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Volume 7, Issue 4, August Issue - 2019, Pages:358-375

Authors: Sonali Sangwan, Shikha Yashveer, Ramesh Kumar, Hemender, Sushma Sharma, Neeru Redhu
Abstract: The strength of any ongoing breeding programme thoroughly depends on the presence of genetic variation at both morphological and molecular level. In present study, total 36 pearl millet genotypes were evaluated for different morphological characters along with grain Fe and Zn contents. High estimates of coefficient of variation inclusive of high heritability and genetic advance as per cent of mean was marked for dry fodder yield per plant, grain yield per plant, Fe and Zn contents. This suggested that the selection based on these traits will be effective in improving breeding material. Further correlation analysis showed a highly significant correlation between grain Fe and Zn content which signifies simultaneous improvement in the two traits. Grain yield per plant showed non significant negative correlation with Fe and Zn thus suggesting improvement in nutrient value without sacrificing yield. A set of 64 SSRs was also used for molecular diversity assessment. A significant positive correlation was observed among number of alleles, Polymorphic Information Content (PIC) and number of repeats in the SSR motifs. Across the linkage groups, the mean PIC varied from 0.48 (LG 3) to 0.76 (LG 2). Mean alleles per locus and overall PIC obtained was 7.20 and 0.68 respectively. Presence of ample variation at morpho-genetic level signifies their use as parents in the out crossing programmes to obtain new improved hybrids with desired traits.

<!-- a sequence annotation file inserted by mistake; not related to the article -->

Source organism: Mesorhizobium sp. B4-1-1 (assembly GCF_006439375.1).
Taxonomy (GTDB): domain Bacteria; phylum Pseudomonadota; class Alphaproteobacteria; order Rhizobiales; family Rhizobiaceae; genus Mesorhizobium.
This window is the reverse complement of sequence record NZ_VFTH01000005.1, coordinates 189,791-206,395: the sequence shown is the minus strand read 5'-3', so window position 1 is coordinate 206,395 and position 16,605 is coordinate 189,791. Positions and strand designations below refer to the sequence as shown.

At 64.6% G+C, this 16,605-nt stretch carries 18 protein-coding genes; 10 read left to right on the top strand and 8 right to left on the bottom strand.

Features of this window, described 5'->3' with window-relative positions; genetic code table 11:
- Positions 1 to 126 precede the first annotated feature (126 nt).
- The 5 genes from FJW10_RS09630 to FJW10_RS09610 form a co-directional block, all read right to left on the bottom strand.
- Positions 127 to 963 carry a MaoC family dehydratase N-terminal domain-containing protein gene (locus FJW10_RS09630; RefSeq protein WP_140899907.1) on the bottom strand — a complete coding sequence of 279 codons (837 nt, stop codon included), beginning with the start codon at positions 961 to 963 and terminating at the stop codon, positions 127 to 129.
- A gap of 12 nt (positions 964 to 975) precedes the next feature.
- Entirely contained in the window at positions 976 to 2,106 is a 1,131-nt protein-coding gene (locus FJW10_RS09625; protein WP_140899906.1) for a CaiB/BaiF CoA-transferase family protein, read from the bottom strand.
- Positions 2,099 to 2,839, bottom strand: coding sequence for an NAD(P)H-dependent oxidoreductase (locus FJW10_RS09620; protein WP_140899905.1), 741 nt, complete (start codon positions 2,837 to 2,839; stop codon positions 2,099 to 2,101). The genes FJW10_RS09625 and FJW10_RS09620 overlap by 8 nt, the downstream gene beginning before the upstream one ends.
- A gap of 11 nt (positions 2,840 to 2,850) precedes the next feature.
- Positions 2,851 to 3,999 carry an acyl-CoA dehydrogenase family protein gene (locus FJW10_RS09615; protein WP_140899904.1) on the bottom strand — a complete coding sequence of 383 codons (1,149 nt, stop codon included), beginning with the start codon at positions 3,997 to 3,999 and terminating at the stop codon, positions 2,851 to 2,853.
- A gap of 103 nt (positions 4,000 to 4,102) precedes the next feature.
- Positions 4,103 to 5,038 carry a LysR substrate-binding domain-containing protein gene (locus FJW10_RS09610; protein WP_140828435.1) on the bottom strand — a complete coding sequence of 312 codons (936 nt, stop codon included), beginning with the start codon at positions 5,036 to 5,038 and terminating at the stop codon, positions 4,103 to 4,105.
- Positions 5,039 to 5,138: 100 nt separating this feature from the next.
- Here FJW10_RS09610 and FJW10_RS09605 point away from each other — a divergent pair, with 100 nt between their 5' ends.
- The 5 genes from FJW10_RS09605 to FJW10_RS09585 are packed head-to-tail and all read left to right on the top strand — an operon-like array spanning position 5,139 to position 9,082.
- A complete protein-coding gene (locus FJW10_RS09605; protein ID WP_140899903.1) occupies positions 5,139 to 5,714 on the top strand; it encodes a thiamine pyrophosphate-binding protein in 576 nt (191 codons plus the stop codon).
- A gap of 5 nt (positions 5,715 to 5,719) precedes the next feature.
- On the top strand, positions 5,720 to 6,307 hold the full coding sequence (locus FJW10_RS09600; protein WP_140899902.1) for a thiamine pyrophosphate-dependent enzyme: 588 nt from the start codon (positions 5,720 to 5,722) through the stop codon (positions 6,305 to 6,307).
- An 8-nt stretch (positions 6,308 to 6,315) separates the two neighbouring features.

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Full Text: 1 Introduction Pearl millet [Pennisetum glaucum (L.) R. Br.] is a highly cross pollinated C4 monocot species belonging to the family Poaceae. It has a relatively small genome (2n=2x=14) with a DNA content of 1C=2.36 pg (Martel et al., 1997). An estimated 30 million ha is cultivated with pearl millet in the arid and semi-arid tropical regions of Asia, Africa and Latin America (Yadav & Rai, 2013). India is the largest producer of pearl millet in Asia, both in terms of area (about 9 million ha) and production (8.3 million tons) with an average productivity of 930 kg/ha (AICPMIP, 2017). It is a crop of area characterized with low and erratic rainfall (200-600 mm), high temperature, high salinity or low pH and impoverished infertile soils. Because of its tolerance to harsh growing conditions, it can be grown in areas where other cereal crops, such as wheat, maize or rice would not survive. Also, high protein and oil content, gluten free nature and richness in vitamin B (especially niacin, B6, folic acid), calcium, potassium, magnesium and other essential micronutrients have made its production popular from being a neglected ‘orphan’ crop earlier. Knowledge for the extent of genetic variation among breeding material (germplasm, breeding lines & inbred lines) is essential to understand the pattern of diversity and evolutionary relationship among them. This is also helpful to efficiently use germplasm in crop improvement program (Wu et al., 2007; Thiyagu et al., 2011). Pearl millet has been found to exhibit a wide range of morphological variability for several traits such as plant height, days to 50% flowering, panicle length and width, grain yield and nutritional value (Haussmann et al., 2006; Bhattacharjee et al., 2007; Stich et al., 2010; Bashir et al., 2014). The assessment of genetic diversity on the basis of morphological characteristics alone might not provide accurate information. It is due to the restricted number of morphological traits evaluated, environmental influence and development-specific trait expression. All these factors thus necessitate application of molecular markers for having a better view of genetic diversity present among the breeding material. In pearl millet, the first application of molecular markers was creation of genetic linkage map using Restriction Fragment Length Polymorphism (RFLP) (Liu et al., 1994). Later, sequence independent PCR based markers like RAPD, ISSR, AFLP and microsatellite probes have been used for genetic diversity studies (Chowdari et al., 1998; vomBrocke et al., 2003; Yadav et al., 2007; Govindaraj et al., 2009). Meanwhile, development of SSR markers (Allouis et al., 2001; Qi et al., 2001)  and their use in genetic diversity and gene mapping studies succeeded (Mariac et al., 2006; Chandra-Shekhra et al., 2007). Microsatellite markers have been adjudged as more effective and reliable DNA markers for such studies (Kapila et al., 2008) because of their abundance in genome, multi allelism, genome specificity, even distribution, high polymorphism, easy detection, high-throughput, highly reproducible and co-dominantly inherited behavior (Hernandez et al., 2002). Worldwide serious and widespread human health problems have been recognized due to dietary deficiency of mineral micronutrients such as iron and zinc (WHO, 2002; Welch & Graham, 2004). Micronutrient malnutrition increases mortality & morbidity rates and health-care costs, reduces labor productivity, and thus impacts on national developmental efforts (Darnton-Hill et al., 2005; Stein, 2010). The developing and under-developed countries of Africa and Asia are worst affected by malnutrition. These regions grow pearl millet as staple for dietary energy. Genetic resources of pearl millet are untapped and need attempts to improve the iron and zinc content. Discerning the genetic diversity of these traits and characterizing genotypes with advent of conventional as well as by molecular markers will be useful to identify contrasting parental materials to enhance heterozygosity or to optimize the genetic heterogeneity in a hybrid population and enhance yield stability along with nutrient value in variable and changing climates (Haussmann et al., 2007; Hausmann et al., 2012). Keeping all this in mind, present study was conducted to understand genetic diversity existing at morpho-biochemical and molecular level among pearl millet inbred lines. 2 Materials and methods 2.1 Raising of crop Seeds of 36 pearl millet genotypes (Table 1) were obtained from Bajra section, Department of Genetics and Plant Breeding, CCSHAU, Hisar. The crop was grown in Randomized Block Design with two replications in two environments [normal-sown (NS) and late-sown(LS)] at the research area of Bajra section with a plot size 2 rows x 4m x 0.5m and 10-12 cm intra-row spacing. The research site is located at 29° 17?N latitude and 75° 47?E longitude at an altitude of 215.2 meters above mean sea level in the subtropical climatic zone of India and a sandy-loam soil type. All recommended agronomic practices were followed for raising a good crop. Seven characters were selected for morphological studies namely, days to 50% flowering, plant height, ear length, ear diameter, 1000 grain weight, grain yield per plant and dry fodder yield per plant. All these traits were measured on individual plant and the data was analyzed as means of 5 individual plants from each line. On harvest, open-pollinated grains were used for analysis of Fe and Zn content using X-ray Fluorescence Spectroscopy (XRF) technique at ICRISAT (Paltridge et al., 2012). 2.2 DNA extraction and PCR assay Young and fresh leaves of 30 days old plants were used for DNA extraction. Genomic DNA was isolated using CTAB extraction method of Saghai-Maroof et al. (1984) with little modifications. RNase treatment was given to purify the extracted DNA. Isolated DNA from each genotype was run in 0.8% agarose gel and analyzed using UV spectrophotometer (Elico Ltd., India). A total of 71 SSR primer pairs (Imperial Life Sciences, USA) comprising of genomic as well as EST-SSRs were selected on the basis of previous studies (Allouis et al., 2001; Qi et al., 2001; Budak et al., 2003; Qi et al., 2004; Mariac et al., 2006; Yadav et al., 2007; Senthilvel et al., 2008) to study molecular diversity among genotypes encompassing at least two SSR loci from each linkage group, representing the whole nuclear genome. PCR amplifications were performed using G-storm thermocycler in 20 µl reaction mixture containing 1 µl 50 ng DNA, 1 µl DMSO, 1.25X PCR buffer, 0.25 mM dNTPs, 0.125 µM forward and reverse primers, 2.5 U taq DNA polymerase. Touch-down amplifying program for PCR cycles was used which consisted of initial denaturation at 94°C for 3 min, 5 cycles of denaturation at 94°C for 45 sec, annealing at 46-61°C (depending on primer) for 1 min, extension at 72°C for 45 sec; then 20 cycles consisting of denaturation at 94°C for 45 sec, annealing at 44-59°C for 1 min, extension at 72°C for 45 sec and a final extension at 72°C for 10 min. Amplified PCR products (10 µl) were separated on ethidium bromide stained 6% polyacrylamide gel (C.B.S. Scientific, USA) at 220V for 3 hours in 0.5X Tris- Borate EDTA buffer. The DNA bands were visualized and photographed under UV light using gel documentation system (UVP, USA). The experiments were repeated at least twice to confirm the results and check for the reproducibility of the amplified products. 2.3 Statistical and Molecular Data Analysis All statistical analysis of recorded phenotypic data was performed using OPSTAT software (Sheron et al., 1998 available at Cluster analysis of morphological characters as well as Fe and Zn content was done based on Ward’s Minimum Variance method using IndoStat software (developed by IndoStat service, Hyderabad). For molecular analysis clearly resolved bands were scored for presence (1) or absence (0). The size (in nucleotide base pairs) of the most intensely amplified reproducible and unambiguous bands for each microsatellite marker was determined based on its migration relative to a standard DNA marker (20 or 100 bp G-biosciences DNA ladder). Multiple alleles were inferred whenever a given marker produced more than one cluster of bands. The binary data matrix generated was then used to calculate pair-wise similarity coefficient for all possible pairs of genotypes using Jaccard’s similarity coefficient (Jaccard, 1908). ‘Simqual’ subprogram of software NTSYS-pc version 2.02e (Rohlf, 2000) was used to generate similarity matrix. Cluster analysis was done using ‘SAHN’ sub-program and dendrogram was then constructed based on UPGMA algorithm. Furthermore, matrix was subjected to Principal Component Analysis (PCA) for the three principal components using ‘Eigen’ subprogram to generate a 2-D and 3-D representation of genetic relationship among the genotypes. WinBoot software program (Yap & Nelson, 2002) was also used to verify the clusters obtained by NTSYS-pc. 3 Results and Discussion 3.1 Estimates of Variability The analysis of variance revealed that the mean sum of squares showed highly significant differences among the genotypes for the various characters studied in two environments (data not shown). The estimates of variability parameters for all the characters are shown in the Table 2. A wide range of differences for Genotypic Coefficient of Variation (GCV) was observed which varied from 7.54 for days to 50% flowering to 39.19 for dry fodder yield per plant in NS and 7.70 for days to 50% flowering to 41.19 for dry fodder yield per plant in LS. Phenotypic Coefficient of Variation (PCV) varied from 7.66 for days to 50% flowering to 40.55 for dry fodder yield per plant in NS and 8.21 for days to 50% flowering to 43.51 for dry fodder yield per plant in LS. The presence of wide range of GCV and PCV for all the characters indicated the presence of considerable amount of variability among the genotypes. GCV and PCV values were highest for dry fodder yield per plant in both the environments followed by grain yield per plant then Fe & Zn content indicating availability of sufficient variation and thus, scope for genetic improvement through selection for all these traits. Days to 50% flowering exhibited least GCV and PCV in both the environments as also studied by Lakshmana et al. (2010), Choudhary et al. (2012) and Kumar et al. (2014). A higher PCV of characters than their corresponding GCV was observed in present study. This suggested the role of environment in the expression of all these characters.  Kumar et al. (2014) also observed higher PCV than GCV for the studied characters. A wide range for heritability in broad sense, genetic advance and genetic advance in terms of per cent of mean was noticed in both the environments. Estimates of heritability in broad sense ranged from 72.53% for Zn content to 96.76% for days to 50% flowering and 55.77% for 1000 grain weight to 94.78% for plant height in NS and LS respectively. Range for genetic advance in terms of per cent of mean varied from 15.27 and 14.90  for days to 50% flowering to 78.04 and 80.33 for dry fodder yield per plant in NS and LS respectively. High estimates of coefficient of variation along with moderate to high heritability and genetic advance as per cent of mean for dry fodder yield per plant, grain yield per plant, Fe and Zn contents are indicative of additive gene action for these characters. These traits are thus more reliable for effective selection in improving the plant performance. High heritability and genetic advance per cent of mean was also reported by Bhoite et al. (2008) and Bind et al. (2015) for dry fodder yield per plant and grain yield per plant suggesting their reliability for effective selection. Ear length, ear diameter and 1000 grain weight had moderate heritability and genetic advance which indicated both additive and non-additive gene effects that makes use of reciprocal recurrent selection. In the present study, higher values of heritability and lower values of genetic advance and variability were observed for days to 50% flowering, signaling towards the presence of non-additive gene actions. The most favorable breeding strategy for improvement in such traits can be the selection at later stages. 3.2 Correlation Coefficient analysis Phenotypic and genotypic correlation coefficient analysis was carried out to assess the association between various traits (Table 3). Fe content (ppm) showed a significant positive correlation with 1000 grain weight at genotypic (r = 0.282; p = 0.05) level and dry fodder yield per plant at both phenotypic (r = 0.278; p = 0.05) and genotypic (r = 0.282; p= 0.05) level in LS. A significant negative correlation of Fe content with plant height at genotypic (r = -0.269; p = 0.05) level and with ear length at both phenotypic (r = -0.266; p = 0.05) and genotypic (r = -0.315; p = 0.01) level was observed in NS. Zn content showed a significant positive correlation with 1000 grain weight at genotypic (r = 0.272; p = 0.05) level in NS and at phenotypic (r = 0.240; p = 0.05) as well as at genotypic (r = 0.398;           p = 0.01) level in LS. Zn content also exhibited significant positive    correlation with dry fodder yield at both phenotypic (r = 0.252; p = 0.05) and genotypic (r = 0.308; p = 0.01) levels in LS. A highly significant positive correlation between Fe and Zn content in the two environments at phenotypic (r = 0.873; p = 0.01, r = 0.847; p = 0.01) as well as genotypic (r = 0.899; p = 0.01, r = 0.914; p = 0.01) levels was observed in this study. Earlier studies on pearl millet by Velu et al. (2007, 2008a, 2008b), Gupta et al. (2009), Govindaraj et al. (2012, 2013) and Rai et al. (2012, 2013, 2015) also showed a highly significant and positive correlation between the levels of Fe and Zn contents. Similar relationship between these two mineral elements has also been reported in other cereals such as finger millet (Upadhyaya et al., 2011), sorghum (Kumar et al., 2009, 2013), maize (Oikeh et al., 2003, 2004), rice (Anandan et al., 2011) and wheat (Garvin et al., 2006; Velu et al., 2011). This positive correlation could be due to common and overlapping quantitative trait loci (QTL) for grain Fe and Zn contents as reported in pearl millet (Kumar, 2011), wheat (Peleg et al., 2009; Singh et al., 2010), rice (Stangoulis et al., 2007) and common bean (Blair et al., 2009; Cichy et al., 2009). In order to realize maximum impact of micronutrient-rich cultivars, the micronutrients must be delivered in high-yielding cultivars with farmer’s preferred traits such as large seed size and yield. Fe content showed a significant but weak positive correlation with 1000 grain weight at only genotypic (r = 0.282; p = 0.05) level in LS. Zn content also showed positive correlation with 1000 grain weight at genotypic (r = 0.272; p = 0.05) level in NS and at phenotypic (r = 0.240; p = 0.005) as well as genotypic (r = 0.398; p = 0.01) levels in LS. It is in concordance with correlation observed by Velu et al. (2008b) and Kanatti et al. (2014) in pearl millet hybrids. A significant moderate to high correlation was also observed by Velu et al.(2007, 2008b) in their studies. However, a non significant correlation observed between Fe content and 1000 grain weight at both levels in NS and at phenotypic level in LS is in concordance with results of Velu et al. (2008a), Gupta et al. (2009), Govindaraj et al. (2012), Rai et al. (2012, 2013, 2015) and Kanatti et al. (2014). Early maturity is another farmer preferred trait that enables the crop to escape terminal drought stress in short season environments and permits double cropping. Correlation observed between Fe and days to 50% flowering was non significant at both the levels in both the environments. Similar results were observed in studies of Velu et al. (2008a) and Rai et al. (2012, 2015). However, study of Velu et al. (2008b) reported negative correlation between Fe and days to 50% flowering. Non significant correlation observed between Zn content and days to 50% flowering at both the levels in NS is similar to the results of Velu et al. (2008a, 2008b) and Rai et al. (2012, 2015). None of the earlier studies presented significant negative correlation as observed in this study between Zn content and days to 50% flowering at phenotypic (r = -0.267; p = 0.05) as well as genotypic (r = -0.332; p = 0.01) levels in LS. For any biofortification programme, an important aspect is to take care that nutrient value enhancement should not be at the cost of grain yield. Therefore, a correlation study was conducted between grain yield per plant and Fe as well as Zn content. A non significant correlation was observed both for Fe and Zn content with grain yield per plant at phenotypic as well as genotypic level in the two environments. This is supported by the studies of Gupta et al. (2009), Rai et al. (2012) and Kanatti et al. (2014). Studies have also observed significant but weak to moderate negative correlation between Fe and grain yield (Kanatti et al., 2014; Rai et al., 2012, 2013). Similarly, significant and weak negative correlation was observed between Zn and grain yield (Kanatti et al., 2014). Traits namely, plant height, ear length, ear diameter, 1000 grain weight and dry fodder yield per plant exhibited significant positive correlation at both the levels with grain yield per plant. The positive correlation of grain yield per plant with these characters implies that improving one or more of these traits could result in higher grain yield for pearl millet. 3.3 Morphological cluster analysis Morphological characters and Fe as well as Zn content were used for cluster analysis to estimate genetic divergence between genotypes with an aim to improve yield along with quality. The cluster analysis is helpful in selection of genotypes for their further use in the hybrid breeding programme and creation of greater variability to broaden genetic base. All the 36 genotypes were clustered into 5 clusters at a Standard Euclidean Square distance of 15 based on Ward’s Minimum Variance method (Figure 1a and 1b). This suggests that significant diversity is present in the experimental material for the characters studied including nutritional parameters. Similar level of diversity for morphological traits was observed by Ramya et al. (2017) and Abdulhakeem et al. (2019) in pearl millet genotypes. The members of clusters in two environments were nearly same with minor differences (Table 4). According to the cluster pattern of  NS, cluster 1 and 3 were largest consisting of 11 genotypes each followed by cluster 4 (7 genotypes) and cluster 5 (5 genotypes). Smallest cluster was 2 with only 2 genotypes. Whereas cluster pattern of  LS had cluster 2 as the largest with 11 genotypes followed by cluster 1 (9 genotypes), cluster 5 (7 genotypes), cluster 3 (5 genotypes) and cluster 4 (4 genotypes). The intra and inter cluster distances for the two environments are given in Table 5. Range for diversity within cluster varied from 2.75 to 4.43 in NS and 2.36 to 3.97 in LS. A maximum difference among the genotypes within the same cluster was shown by cluster 2 (4.43) and cluster 3 (3.97) indicating high divergence among the genotypes of the clusters, whereas lowest was exhibited by cluster 4 (2.75) and cluster 1 (2.36) in NS and LS respectively. Cluster 2 and 3 had maximum inter cluster distance of 6.32 in NS whereas cluster 1 and 3 showed a value 6.07 in LS. Useful recombinants can be generated for hybridization by selecting lines from these clusters. Minimum inter cluster distance was observed between cluster 1 and 4 (3.95) and between cluster 2 and 4 (3.79) in NS and LS respectively. Thus crossing of genotypes from these clusters may be avoided as it may not produce a high amount of heterotic expression in F1 and broad range of variability in F2 segregating population. There is a considerable difference among all the clusters as revealed by cluster means for the 9 characters studied. Cluster wise mean and over all cluster mean for the characters are presented in Table 6. Cluster mean performance for grain yield and other contributing characters was highest for cluster 1 and cluster 3 in NS and LS respectively while moderately high for cluster 5 in both the environments. Also, from the present data, it is evident that the mean value of Fe and Zn is highest in cluster 5 (85.30 ppm Fe and 64.00 ppm Zn in NS and 89.64 ppm Fe and 66.93 ppm Zn in LS). This signifies that the cluster 5 is composed of high Fe and Zn genotypes consistent in two environments. Exploitation of heterosis can only be done by utilizing parents with maximum genetic divergence. This increases spectrum of variability in the segregating generation and a more pronounced heterotic effect can be achieved. Therefore, genotypes from cluster 5 will serve as potential parents for enhancing grain Fe and Zn content with simultaneous improvement in yield and its associated characters. Also, days to 50% flowering mean is less in this cluster that means hybrids which can escape terminal drought can be produced by crossing genotypes belonging to this cluster. 3.4 Molecular marker analysis Sixty-four primer pairs selected out of 71 primer pairs amplified a total of 461 alleles. The number of alleles per locus varied from 2 (ICMP 3016, ICMP 3018, XCUMP 0017, XCUMP 0019 and PSMP 20176) to 27 (PSMP 2008) with a mean of 7.20 alleles per locus (Table 7). This value is much higher than the value of mean alleles per locus reported earlier i.e. 5.7 (Budak et al., 2003), 3.07 (Sumanth et al., 2013) and 3.0 (Singh et al., 2013) but lesser than the value 16.4 as obtained by Stich et al. (2010). The value obtained is comparable with value 6.26 (Kapila et al., 2008) and 8.1 (Nepolean et al., 2012). Fourteen primers amplified alleles in range of 11 to 16. The highest number of alleles (27) was obtained using primer PSMP 2008 with a dinucleotide type of repeat [(GT)37]. A value more than 27 number of alleles has also been reported at individual loci by Saghai-Maroof et al. (1994) (37 alleles in barley) and Rongwen et al. (1995) (26 alleles in soybean) suggesting high levels of polymorphism in plant SSRs. Primers Xpsmp2070 and Xpsmp 2218 have also been reported to amplify more than 20 alleles by Nepolean et al. (2012). Gupta et al. (2015) observed up to 40 alleles amplified by primer Xpsmp 2218 while 23 to 40 alleles per locus were amplified by primers Xpsmp 2068, Xpsmp 2079 and Xpsmp 2218. Polymorphic Information Content (PIC) value in present study ranged from 0.14 (PSMP 2227) to 0.95 (PSMP 2008) with an average of 0.68 which is near to value 0.77 as observed by Bashir et al. (2015) but higher than 0.58 (Kapila et al., 2008; Nepolean et al., 2012) and 0.44 (Budak et al., 2003; Singh et al., 2013). Primer PSMP 2008 with highest PIC was found to be highly informative of all the primers surveyed. Figure 2 shows the allelic polymorphism among 36 pearl millet genotypes at PSMP 2201 locus.   SSR loci XCUMP 0017 and ICMP 3020 were monomorphic for B- and R-lines, respectively. The PIC value for B-lines varied from 0.12 (PSMP 2227 and PSMP 2267) to 0.93 (PSMP 2008) with an average of 0.63 whereas for R-lines it ranged from 0.16 (PSMP 2227 and PSMP 2267) to 0.94 (PSMP 2008) and an average of 0.68 (Table 7). In both kinds of lines same SSR loci are exhibiting lowest and highest PIC. Nepolean et al. (2012) have reported average PIC values for B- and R-lines as 0.46 and 0.58, respectively and Gupta et al. (2015) observed values 0.56 and 0.70 for B- and R-lines, respectively. Higher numbers of alleles were revealed by R-lines (407) than B-lines (357). Mean alleles per locus were 5.58 (B-lines) and 6.36 (R-lines). More number of alleles amplified in R-lines can be credited to the broader genetic base used in the development of these lines and the differences in sample size (21 R-lines vs. 15 B-lines). Previous studies have also reported more diversity in R-lines as compared to B-lines. Nepolean et al. (2012) observed occurrence of 284 alleles in 115 R-lines and 214 alleles in 98 B-lines using 38 SSRs. Similarly, Gupta et al. (2015) reported 329 alleles in 193 R-lines and 237 alleles in 186 B-lines using a set of highly polymorphic 28 SSRs. The high number of alleles and PIC value obtained could be credited to polyacrylamide gel having higher resolving power than agarose gel electrophoresis and to a high number (i.e. 67% of total primers amplified) of dinucleotide SSR primers used on a small number of samples in the study. The overall size of PCR amplified products ranged from 90 bp (PGIRD 46) to 1100 bp (ICMP 10). The molecular size difference between the smallest and the largest allele at a SSR locus varied from 4 bp (CTM 59) to 880 bp (PSMP 2008). More than two alleles also called Surnumary bands were observed in this study which can be explained as duplication of some loci as also discussed in earlier studies or EST belonging to multi gene families (Devos et al., 2000; Budak et al., 2003; Mariac et al., 2006). As the genotypes used were inbred lines, still occurrence of more than one allele at loci can be explained on the basis that pearl millet is a highly out crossing crop with higher chances of contamination from foreign pollen and this residual heterozygosity at loci demands more inbreeding along with maintenance breeding. This also signifies the importance of molecular markers in elucidating the heterozygosity which cannot be determined solely by morphological data. A significant positive correlation was observed among number of alleles, PIC and number of repeats in the SSR motifs (Table 8). Highly significant positive correlation between number of alleles and PIC (r = 0.69, p = 0.01) implies that alleles can be indirectly used to assess PIC. Similarly, significant positive correlation values for number of repeats in SSR motifs with number of alleles (r = 0.30, p = 0.05) and PIC (r = 0.30, p = 0.05) signifies selection of repeats while taking in consideration the size of repeats for such studies. Similar associations have been reported by other studies as well (Huang et al., 2002; Ni et al., 2002; Kapila et al., 2008; Sumanth et al., 2013). However, according to Budak et al. (2003) the degree of polymorphism did not correlate with the number of repeats in the microsatellites but were stated to be correlated with the mutation rate. Few of the studies have conducted genetic diversity evaluation across linkage groups. Genetic diversity analysis on the whole genome basis was done by using molecular markers from all 7 linkage groups (LG). This provided difference existing in the genetic makeup throughout the genome. In the present study, mean PIC varied across the linkage groups from 0.48 (LG 3) to 0.76 (LG 2) (Figure 3). Kapila et al. (2008) observed lowest PIC value for LG 6 (0.239), concluding evolutionary more dynamic nature of this linkage group. In present study, however lowest PIC value is observed for  LG 3 (0.48) and LG 6  showed a moderate value of 0.59 explained on the basis that number of markers belonging to LG 3 used were low (4 markers). LG 2 and LG 1 displaying high values of PIC and mean allele number suggests presence of a high level of genetic variation at these linkage groups. Presence of unique alleles (i.e. exclusively present in a genotype) was also observed in this study (Table 9). Out of 461 alleles, 25 alleles were unique to a genotype. A total of 18 primers amplified these genotype-specific alleles. ICMP 3088 amplified maximum number of unique alleles (4) in 3 genotypes. Amplification of unique alleles only in B- and R-lines was by 9 and 7 primers respectively, whereas 2 primers amplified unique bands in both the lines. Out of 36 genotypes, 15 showed presence of unique alleles. Maximum unique alleles (10) were observed in HMS 30 B genotype with maximum number of primers (7) contributing these alleles to this genotype. Fifteen alleles were unique to 6 B-lines and 10 alleles were unique to 9 R-lines. A significant number of unique alleles in both B- and R-lines, suggest that these lines have been derived from diverse genetic base. Nepolean et al. (2012) observed few unique alleles (1 to 3) in 14 B- and 30 R-lines whereas Gupta et al. (2015) found genotype specific alleles in 15 B- and 37 R-lines. The unique allele occurrence can be useful in characterizing the genotype, analysis of genetic purity and distinguishing them from each other in case of any discrepancy. These SSR alleles, along with distinctness, uniformity and stability (DUS) characterization can be used as genetic tags to help protect these lines from possible infringement. STS markers can also be generated from these unique bands easily. Such markers will then serve to detect any alien introgression and be used as DNA fingerprints. Also, may be the presence of these line-specific alleles indicates their association with some distinct trait(s) of that particular line, which needs further research using more genotypes to determine their exact significance. Genetic relatedness of the 36 genotypes calculated ranged from 0.16 (HMS 16B and H 78/711; H 78/711 and H 12/1009) to 0.49 (HMS 16B and HMS 38B) with average pair-wise similarity coefficient 0.28 (i.e. between B- and R-lines). In case of B-lines, genetic similarity estimate was highest between HMS 16B and HMS 38B (0.49) and lowest between HMS 55B and HMS 7B (0.19) with an average value for similarity coefficients 0.32. Whereas for R-lines, the highest value (0.44) was observed between 72-2-2/98k-1 and 99 HS 139 and the lowest value (0.16) obtained between H 78/711 and H 12/1009 with an average 0.27. Average similarity coefficient of B-lines was higher in comparison to R-lines. For prediction of hybrid performance, this information available on genetic distances between the parental lines can be used. New recombinants of B- and R-line can be developed by designing crosses of B-line X B-line and R-line X R-line with greater genetic distance, making use of substantial diversity detected among them. UPGMA dendrogram formed using NTSYS-pc software explained much of similarity present among the genotypes (Figure 4). The extremes of the dendrogram were occupied by HMS 48B and HTP 93/109, with all other distributed in between. The genotypes clustered into 6 clusters at an arbitrary cut-off of 0.28 similarity coefficient on dendrogram. The 1st cluster formed is the largest, consisting of 16 genotypes encompassing B-lines and R-lines followed by a out group HMS 37B. 2nd and 3rd clusters comprised of 6 genotypes each (B and R-lines in 2nd cluster and R-lines in 3rd cluster). 4thcluster was made by 2 genotypes (B and R-lines). 5th and 6thcluster consisted of 2 genotypes each, which were R-lines followed by one out group genotype namely, HTP 93/109. The failure of HMS 37B to fall into any cluster states that it is diverse of all B-lines and can be used for the new male sterile line development programme. Among the R-lines, HTP 93/109 was highly diversified from all and can be used as a potential pollinator for the elite CMS lines. Clustering was also performed by WinBoot software program. Similar clusters were obtained with minor variations after 2000 iterations (data not shown). Some clusters showed high bootstrap values whereas others had low values indicating their chances to fall into another cluster and requirement for more genome coverage by using more number of SSR loci. The validation of clustering pattern on the basis of Win Boot scores for different clusters have been previously performed in various studies pertaining to genetic diversity analysis in crops like rice (Joshi et al., 2000), blackgram (Souframanien & Gopalakrishna, 2004), sorghum (Jaikishan et al., 2013) and green gram (Singh et al., 2014). Furthermore, Jaccard similarity coefficient matrix was subjected to PCA for the three principal components. 2-D and 3-D plot were generated which clearly explain the relationship among the 36 pearl millet genotypes. The groupings in 2-D (Figure 5) and 3-D scaling (Figure 6) followed the same pattern as depicted in the dendrogram with minor differences. PCA clearly grouped the lines in distinct clusters with some lines interspersed. Conclusion Present study with an aim to explore the diversity in the collection of pearl millet genotypes present at CCSHAU, Hisar used molecular markers along with biochemical and morphological characters. SSR markers proved to be effective in diversity assessment      and in determining remnant heterozygosity at loci. Selection of contrasting parents for construction of mapping population in order to map QTL for Fe and Zn can be made using this genetic diversity study. The results of the analysis will be helpful in selection of best combination of parents for future breeding programmes to produce new improved hybrids having desired characters like high Fe and Zn as well as good yield and broadening of genetic variability. Conflict of Interest On behalf of all authors, the corresponding author states that there is no conflict of interest. Acknowledgements The authors gratefully acknowledge ICRISAT, Hyderabad for conducting Fe and Zn content analysis. Author Contributions SS1 SY RK conceived and designed the experiments.SS1 performed the experiments and wrote 1st draft. RK carried out the statistical analysis of morphological traits. SS1 SY H NR involved in statistical analysis of molecular data. SY H SS3 reviewed the manuscript. Informed consent: “Informed consent was obtained from all individual participants included in the study.”